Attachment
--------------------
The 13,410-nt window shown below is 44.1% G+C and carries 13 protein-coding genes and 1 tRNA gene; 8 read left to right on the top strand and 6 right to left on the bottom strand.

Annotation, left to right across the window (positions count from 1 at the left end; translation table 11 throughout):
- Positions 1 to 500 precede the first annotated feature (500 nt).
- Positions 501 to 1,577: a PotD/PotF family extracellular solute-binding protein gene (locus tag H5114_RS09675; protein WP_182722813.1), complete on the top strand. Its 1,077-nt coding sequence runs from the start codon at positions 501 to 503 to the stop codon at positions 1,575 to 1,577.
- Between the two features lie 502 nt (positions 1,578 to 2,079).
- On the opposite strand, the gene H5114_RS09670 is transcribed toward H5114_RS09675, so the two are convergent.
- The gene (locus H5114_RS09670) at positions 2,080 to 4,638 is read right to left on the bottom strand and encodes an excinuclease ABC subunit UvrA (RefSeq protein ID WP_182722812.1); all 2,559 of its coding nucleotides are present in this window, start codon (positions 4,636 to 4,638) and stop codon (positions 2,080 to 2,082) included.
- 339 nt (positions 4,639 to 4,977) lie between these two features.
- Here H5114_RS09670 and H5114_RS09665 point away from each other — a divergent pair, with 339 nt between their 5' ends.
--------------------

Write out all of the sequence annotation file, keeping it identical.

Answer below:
The 13,410-nt window shown below is 44.1% G+C and carries 13 protein-coding genes and 1 tRNA gene; 8 read left to right on the top strand and 6 right to left on the bottom strand.

Annotation, left to right across the window (positions count from 1 at the left end; translation table 11 throughout):
- Positions 1 to 500 precede the first annotated feature (500 nt).
- Positions 501 to 1,577: a PotD/PotF family extracellular solute-binding protein gene (locus tag H5114_RS09675; protein WP_182722813.1), complete on the top strand. Its 1,077-nt coding sequence runs from the start codon at positions 501 to 503 to the stop codon at positions 1,575 to 1,577.
- Between the two features lie 502 nt (positions 1,578 to 2,079).
- On the opposite strand, the gene H5114_RS09670 is transcribed toward H5114_RS09675, so the two are convergent.
- The gene (locus H5114_RS09670) at positions 2,080 to 4,638 is read right to left on the bottom strand and encodes an excinuclease ABC subunit UvrA (RefSeq protein ID WP_182722812.1); all 2,559 of its coding nucleotides are present in this window, start codon (positions 4,636 to 4,638) and stop codon (positions 2,080 to 2,082) included.
- 339 nt (positions 4,639 to 4,977) lie between these two features.
- Here H5114_RS09670 and H5114_RS09665 point away from each other — a divergent pair, with 339 nt between their 5' ends.